Burning of straw (crop residue or stubble left on the field after harvesting) is a common concern in many countries in Asia and the Pacific. Due to lack of low-cost, effective, and technically feasible approaches to utilize straw, farmers frequently burn the straw causing serious environmental and health problems, including from trans-boundary air pollution. Since 2018, CSAM has been implementing a regional initiative on integrated straw management through which positive results have been attained from pilot projects in China and Viet Nam, particularly in terms of offering suitable mechanization-based alternatives to burning of straw residue and effect on crop yield and farmers’ income. India has also joined the regional initiative as a knowledge sharing partner and hosted a study tour in 2019. This initiative is currently being expanded to Cambodia, Indonesia and Nepal.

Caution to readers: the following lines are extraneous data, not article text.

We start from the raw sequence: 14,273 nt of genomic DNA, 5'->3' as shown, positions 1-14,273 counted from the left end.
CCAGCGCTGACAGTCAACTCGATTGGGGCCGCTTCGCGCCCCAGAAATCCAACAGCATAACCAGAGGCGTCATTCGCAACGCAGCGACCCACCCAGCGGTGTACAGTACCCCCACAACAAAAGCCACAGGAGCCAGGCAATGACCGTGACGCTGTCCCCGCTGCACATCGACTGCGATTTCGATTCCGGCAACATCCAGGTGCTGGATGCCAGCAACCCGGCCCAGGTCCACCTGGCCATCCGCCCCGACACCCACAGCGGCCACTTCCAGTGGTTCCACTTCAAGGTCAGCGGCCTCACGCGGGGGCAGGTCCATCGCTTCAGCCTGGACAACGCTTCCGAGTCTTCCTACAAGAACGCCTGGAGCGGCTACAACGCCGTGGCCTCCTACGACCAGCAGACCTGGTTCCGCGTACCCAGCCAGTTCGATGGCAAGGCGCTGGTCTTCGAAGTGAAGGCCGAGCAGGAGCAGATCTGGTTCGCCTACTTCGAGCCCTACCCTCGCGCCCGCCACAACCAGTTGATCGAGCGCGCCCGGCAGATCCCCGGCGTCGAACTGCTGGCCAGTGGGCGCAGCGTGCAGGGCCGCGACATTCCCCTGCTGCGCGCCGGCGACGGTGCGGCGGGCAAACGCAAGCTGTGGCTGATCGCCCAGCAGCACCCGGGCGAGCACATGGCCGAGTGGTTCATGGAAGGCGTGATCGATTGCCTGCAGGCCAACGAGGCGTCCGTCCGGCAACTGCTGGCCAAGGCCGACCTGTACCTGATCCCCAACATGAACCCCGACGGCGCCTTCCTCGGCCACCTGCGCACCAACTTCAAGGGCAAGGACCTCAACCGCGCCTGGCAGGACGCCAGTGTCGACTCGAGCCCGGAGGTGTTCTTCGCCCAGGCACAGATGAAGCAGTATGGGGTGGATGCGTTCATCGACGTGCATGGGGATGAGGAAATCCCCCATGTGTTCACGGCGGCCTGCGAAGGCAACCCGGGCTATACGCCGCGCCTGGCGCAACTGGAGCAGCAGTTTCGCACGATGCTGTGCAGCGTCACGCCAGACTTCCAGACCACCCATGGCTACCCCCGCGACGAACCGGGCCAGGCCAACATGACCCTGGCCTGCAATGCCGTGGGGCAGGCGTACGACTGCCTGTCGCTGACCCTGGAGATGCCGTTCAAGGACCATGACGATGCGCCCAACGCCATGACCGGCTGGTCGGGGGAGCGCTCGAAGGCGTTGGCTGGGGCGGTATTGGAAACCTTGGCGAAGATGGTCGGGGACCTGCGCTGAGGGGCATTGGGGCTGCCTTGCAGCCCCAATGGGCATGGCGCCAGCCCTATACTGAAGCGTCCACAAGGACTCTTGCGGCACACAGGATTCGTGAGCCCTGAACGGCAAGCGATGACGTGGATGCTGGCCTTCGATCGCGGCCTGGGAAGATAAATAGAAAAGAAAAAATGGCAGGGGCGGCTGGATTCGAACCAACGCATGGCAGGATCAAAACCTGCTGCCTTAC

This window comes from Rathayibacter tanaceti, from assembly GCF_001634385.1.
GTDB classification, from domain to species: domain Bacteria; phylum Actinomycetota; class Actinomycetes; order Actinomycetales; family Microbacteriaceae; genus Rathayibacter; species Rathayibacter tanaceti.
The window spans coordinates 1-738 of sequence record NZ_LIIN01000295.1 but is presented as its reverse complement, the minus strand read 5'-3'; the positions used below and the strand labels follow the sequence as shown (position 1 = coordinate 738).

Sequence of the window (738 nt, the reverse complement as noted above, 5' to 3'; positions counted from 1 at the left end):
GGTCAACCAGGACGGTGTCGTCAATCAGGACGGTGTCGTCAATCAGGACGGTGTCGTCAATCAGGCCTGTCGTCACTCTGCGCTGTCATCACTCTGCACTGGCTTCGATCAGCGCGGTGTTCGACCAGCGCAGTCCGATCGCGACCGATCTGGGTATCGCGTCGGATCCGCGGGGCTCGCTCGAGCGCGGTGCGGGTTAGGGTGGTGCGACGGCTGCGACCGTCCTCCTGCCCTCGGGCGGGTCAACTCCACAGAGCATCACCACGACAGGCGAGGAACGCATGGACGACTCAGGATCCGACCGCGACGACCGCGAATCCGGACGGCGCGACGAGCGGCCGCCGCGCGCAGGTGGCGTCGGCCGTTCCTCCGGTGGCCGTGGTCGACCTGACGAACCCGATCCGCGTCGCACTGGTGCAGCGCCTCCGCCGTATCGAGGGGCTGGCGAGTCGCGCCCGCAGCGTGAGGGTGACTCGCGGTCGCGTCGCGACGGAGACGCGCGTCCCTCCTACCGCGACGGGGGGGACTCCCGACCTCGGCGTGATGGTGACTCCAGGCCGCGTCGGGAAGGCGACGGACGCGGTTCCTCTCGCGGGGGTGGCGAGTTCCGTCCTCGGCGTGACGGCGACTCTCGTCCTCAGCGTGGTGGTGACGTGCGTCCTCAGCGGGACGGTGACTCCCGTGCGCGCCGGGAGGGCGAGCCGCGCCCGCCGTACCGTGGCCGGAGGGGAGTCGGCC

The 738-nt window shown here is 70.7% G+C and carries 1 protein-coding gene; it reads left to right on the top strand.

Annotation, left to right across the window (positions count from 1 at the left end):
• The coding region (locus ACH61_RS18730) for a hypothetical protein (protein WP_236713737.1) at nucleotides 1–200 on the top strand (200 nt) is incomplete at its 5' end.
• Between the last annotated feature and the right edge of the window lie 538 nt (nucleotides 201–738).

Conservation Agriculture has acquired increasing significance in recent times to address land degradation and declining yields in the agricultural sector. Its adoption is especially important for resource-poor smallholder farmers. Sustainable agricultural mechanization can play a key role in implementing the principles of Conservation Agriculture. In this context, in May 2019, CSAM co-organized a ‘Regional Training on Appropriate Scale Mechanization for Conservation Agriculture’, in collaboration with partners in Cambodia. This Regional Training was a follow-up to a ‘Regional Workshop on the Role of Mechanization in Strengthening Smallholders’ Resilience through Conservation Agriculture in Asia and the Pacific’ organized in 2018.